Tuesday, June 7, 2011
Friday, June 3, 2011
I have for many years felt as if I’m not really a part of this country, merely a citizen. Should you look at the entire culture of this country and then look at me, you will see for yourself that I don’t really belong.
The culture of this country of ours revolves largely around braais, outdoor living, sokkie, rugby, 4x4, lather, rinse and repeat.
Now you take me, as a bad example. I am not a particular fan of the braai. Outdoor living is for the birds. Sokkie is something for me to make fun of. Rugby is something that someone else finds interesting. A 4x4 is something that is driven by a massive douche bag.
At some stage of my life I realized that I don’t fit in here, in this country. I am not terribly patriotic and given half a chance I would be living somewhere other than South Africa, or even Africa.
One day, some months ago, I heard some guy talking on the radio. He mentioned something which I found interesting at the time, and I can kick myself for not downloading the podcast at the time it happened.
This chap on the wireless was talking about something called “ancestral memories”. The gist of it is that you can feel something for a culture other than the one you were raised in. You might feel more for your ancestors’ culture than you do for your own.
When I heard that, a red flag went up in the old grey matter. This red flag said to me that maybe I was genetically linked more to another culture than the South African culture I had the misfortune of being raised in.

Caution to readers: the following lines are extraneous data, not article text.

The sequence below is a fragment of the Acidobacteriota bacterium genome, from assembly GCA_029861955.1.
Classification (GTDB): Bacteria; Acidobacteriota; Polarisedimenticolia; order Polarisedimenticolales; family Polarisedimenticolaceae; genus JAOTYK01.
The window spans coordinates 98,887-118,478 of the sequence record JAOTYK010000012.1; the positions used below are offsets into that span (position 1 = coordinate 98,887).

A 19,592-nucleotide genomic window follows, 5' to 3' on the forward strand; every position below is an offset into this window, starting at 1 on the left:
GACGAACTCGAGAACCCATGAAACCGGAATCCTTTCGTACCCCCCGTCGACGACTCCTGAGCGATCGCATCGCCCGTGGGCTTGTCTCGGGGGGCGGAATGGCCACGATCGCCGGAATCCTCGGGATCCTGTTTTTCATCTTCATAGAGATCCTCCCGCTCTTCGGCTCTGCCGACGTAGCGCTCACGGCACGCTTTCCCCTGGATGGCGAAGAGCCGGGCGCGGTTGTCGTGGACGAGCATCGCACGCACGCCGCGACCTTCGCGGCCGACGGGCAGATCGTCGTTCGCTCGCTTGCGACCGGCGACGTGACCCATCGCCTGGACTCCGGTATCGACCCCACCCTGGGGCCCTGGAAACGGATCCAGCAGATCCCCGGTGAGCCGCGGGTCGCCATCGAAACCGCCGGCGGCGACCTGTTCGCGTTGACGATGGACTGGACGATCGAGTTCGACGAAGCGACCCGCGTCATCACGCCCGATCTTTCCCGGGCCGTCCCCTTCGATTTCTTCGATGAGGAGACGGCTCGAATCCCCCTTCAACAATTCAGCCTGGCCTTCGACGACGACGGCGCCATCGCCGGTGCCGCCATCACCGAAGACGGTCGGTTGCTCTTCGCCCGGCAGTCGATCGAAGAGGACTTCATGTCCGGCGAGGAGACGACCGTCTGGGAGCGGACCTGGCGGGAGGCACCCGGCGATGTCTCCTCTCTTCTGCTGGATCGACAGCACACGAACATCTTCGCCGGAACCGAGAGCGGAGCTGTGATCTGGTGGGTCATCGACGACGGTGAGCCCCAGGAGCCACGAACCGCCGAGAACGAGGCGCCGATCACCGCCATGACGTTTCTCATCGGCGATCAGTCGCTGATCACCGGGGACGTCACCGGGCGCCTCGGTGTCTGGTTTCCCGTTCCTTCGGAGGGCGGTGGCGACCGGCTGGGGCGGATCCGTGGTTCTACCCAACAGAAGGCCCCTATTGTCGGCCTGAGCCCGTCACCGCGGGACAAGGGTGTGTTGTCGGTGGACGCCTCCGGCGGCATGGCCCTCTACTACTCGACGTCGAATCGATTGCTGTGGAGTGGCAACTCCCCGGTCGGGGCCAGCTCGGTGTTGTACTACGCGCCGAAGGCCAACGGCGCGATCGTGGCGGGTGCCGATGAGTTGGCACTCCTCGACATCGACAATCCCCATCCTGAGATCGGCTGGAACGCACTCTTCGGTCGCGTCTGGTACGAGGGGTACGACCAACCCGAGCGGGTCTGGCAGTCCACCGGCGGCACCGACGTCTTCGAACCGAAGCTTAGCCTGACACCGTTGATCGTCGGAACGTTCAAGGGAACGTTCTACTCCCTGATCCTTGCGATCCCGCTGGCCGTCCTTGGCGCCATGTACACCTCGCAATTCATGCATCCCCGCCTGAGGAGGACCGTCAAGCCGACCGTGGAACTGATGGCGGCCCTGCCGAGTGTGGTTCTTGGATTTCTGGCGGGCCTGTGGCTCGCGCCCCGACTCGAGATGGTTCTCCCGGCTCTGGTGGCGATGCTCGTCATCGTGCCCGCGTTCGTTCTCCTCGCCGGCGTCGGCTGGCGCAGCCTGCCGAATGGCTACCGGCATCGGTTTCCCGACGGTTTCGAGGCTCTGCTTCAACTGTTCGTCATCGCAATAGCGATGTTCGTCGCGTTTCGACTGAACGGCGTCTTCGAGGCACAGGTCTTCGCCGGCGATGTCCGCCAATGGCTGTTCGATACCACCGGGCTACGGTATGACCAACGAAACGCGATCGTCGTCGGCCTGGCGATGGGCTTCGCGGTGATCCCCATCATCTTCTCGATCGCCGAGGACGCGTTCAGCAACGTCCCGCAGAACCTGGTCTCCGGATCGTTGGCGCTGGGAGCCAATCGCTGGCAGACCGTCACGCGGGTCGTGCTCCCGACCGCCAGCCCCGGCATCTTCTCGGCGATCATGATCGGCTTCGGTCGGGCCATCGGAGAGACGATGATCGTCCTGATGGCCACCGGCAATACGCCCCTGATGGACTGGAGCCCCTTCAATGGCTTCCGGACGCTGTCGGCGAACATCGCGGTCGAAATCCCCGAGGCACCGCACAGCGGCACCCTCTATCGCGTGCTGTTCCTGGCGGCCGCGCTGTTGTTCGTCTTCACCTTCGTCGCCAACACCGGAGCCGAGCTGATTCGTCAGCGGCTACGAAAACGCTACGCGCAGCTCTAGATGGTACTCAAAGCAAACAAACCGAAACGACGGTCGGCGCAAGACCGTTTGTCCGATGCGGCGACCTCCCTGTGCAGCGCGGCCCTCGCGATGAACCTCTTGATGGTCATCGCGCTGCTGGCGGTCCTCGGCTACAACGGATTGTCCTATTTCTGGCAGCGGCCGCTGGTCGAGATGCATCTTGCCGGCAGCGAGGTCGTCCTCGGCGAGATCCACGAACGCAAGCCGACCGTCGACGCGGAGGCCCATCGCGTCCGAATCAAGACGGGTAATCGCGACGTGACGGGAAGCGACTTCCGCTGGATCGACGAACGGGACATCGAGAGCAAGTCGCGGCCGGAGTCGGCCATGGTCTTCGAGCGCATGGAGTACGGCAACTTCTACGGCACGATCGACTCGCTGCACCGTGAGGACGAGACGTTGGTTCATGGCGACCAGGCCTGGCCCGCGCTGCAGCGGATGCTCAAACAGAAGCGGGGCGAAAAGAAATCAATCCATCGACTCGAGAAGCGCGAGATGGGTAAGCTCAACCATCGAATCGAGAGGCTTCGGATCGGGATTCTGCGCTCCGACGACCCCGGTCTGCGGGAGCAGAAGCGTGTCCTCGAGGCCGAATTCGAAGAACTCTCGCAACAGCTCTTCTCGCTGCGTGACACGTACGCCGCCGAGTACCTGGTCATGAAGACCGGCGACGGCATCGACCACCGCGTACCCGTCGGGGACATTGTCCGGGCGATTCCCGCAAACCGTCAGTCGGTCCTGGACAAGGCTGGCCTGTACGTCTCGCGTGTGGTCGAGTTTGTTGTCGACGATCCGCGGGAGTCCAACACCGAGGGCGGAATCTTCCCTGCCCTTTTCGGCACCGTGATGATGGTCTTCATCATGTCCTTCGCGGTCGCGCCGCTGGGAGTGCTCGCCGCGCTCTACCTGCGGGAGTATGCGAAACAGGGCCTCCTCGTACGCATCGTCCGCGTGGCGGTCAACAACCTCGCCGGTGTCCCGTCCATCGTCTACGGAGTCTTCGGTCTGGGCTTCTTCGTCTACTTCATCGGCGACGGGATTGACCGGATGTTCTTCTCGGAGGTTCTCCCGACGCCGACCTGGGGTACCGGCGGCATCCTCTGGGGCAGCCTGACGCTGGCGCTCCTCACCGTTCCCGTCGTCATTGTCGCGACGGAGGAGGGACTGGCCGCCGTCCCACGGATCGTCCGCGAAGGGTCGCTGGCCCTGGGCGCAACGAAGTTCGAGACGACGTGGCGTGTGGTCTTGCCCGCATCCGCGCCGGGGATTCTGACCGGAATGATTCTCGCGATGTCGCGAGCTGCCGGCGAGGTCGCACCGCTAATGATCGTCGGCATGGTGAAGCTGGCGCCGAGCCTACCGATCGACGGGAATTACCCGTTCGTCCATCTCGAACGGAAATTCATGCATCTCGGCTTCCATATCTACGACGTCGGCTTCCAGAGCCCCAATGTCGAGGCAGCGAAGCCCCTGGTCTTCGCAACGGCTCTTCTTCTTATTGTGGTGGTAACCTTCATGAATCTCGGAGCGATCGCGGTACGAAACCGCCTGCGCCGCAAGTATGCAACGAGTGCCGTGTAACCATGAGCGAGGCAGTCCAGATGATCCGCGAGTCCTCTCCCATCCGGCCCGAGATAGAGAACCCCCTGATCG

Had you asked me in the early 80s what I am, I would said that I am an Afrikaner. However, had we progressed through time, myself growing as a person through all of that and you ask me the same question what I am, the answer invariably would be that I am an Englishman.
I can speculate that during my formative years, I was formed by the society I grew up in. I was raised Afrikaans, due to the fact that my half Scot, half German mother married my Afrikaans father. I also grew up in what is now known as the “struggle years”.
Up until standard four I was in an Afrikaans class in a dual medium school. From standard five onwards I was in an English school. I do believe that it was in that school that I came to embrace me inherent English-ness.
I have happened to believe this chap on the wireless about the ancestral memories. However, research funding lacking, I have to make do with whatever the Google Machine gives me.
I know I might be a Scot because of the bagpipes, which I like and the Scotch whisky, which I love. Then there’s the German, which might explain why I like Rammstein so much. I have no idea where the Dutch part comes in because I didn’t enjoy smoking pot.
The point I was trying to make this time, is that despite my upbringing I feel more of a longing for my ancestral roots. In my heart I will always be an Englishman, a Scotsman even. I have never, in my life, felt like a South African.
I may be born of this country, but I’m THE most unpatriotic person you will ever know. Given half a chance, I would live somewhere else. No offence though to the South Africans. This is purely how feel. And this country? I don’t feel it.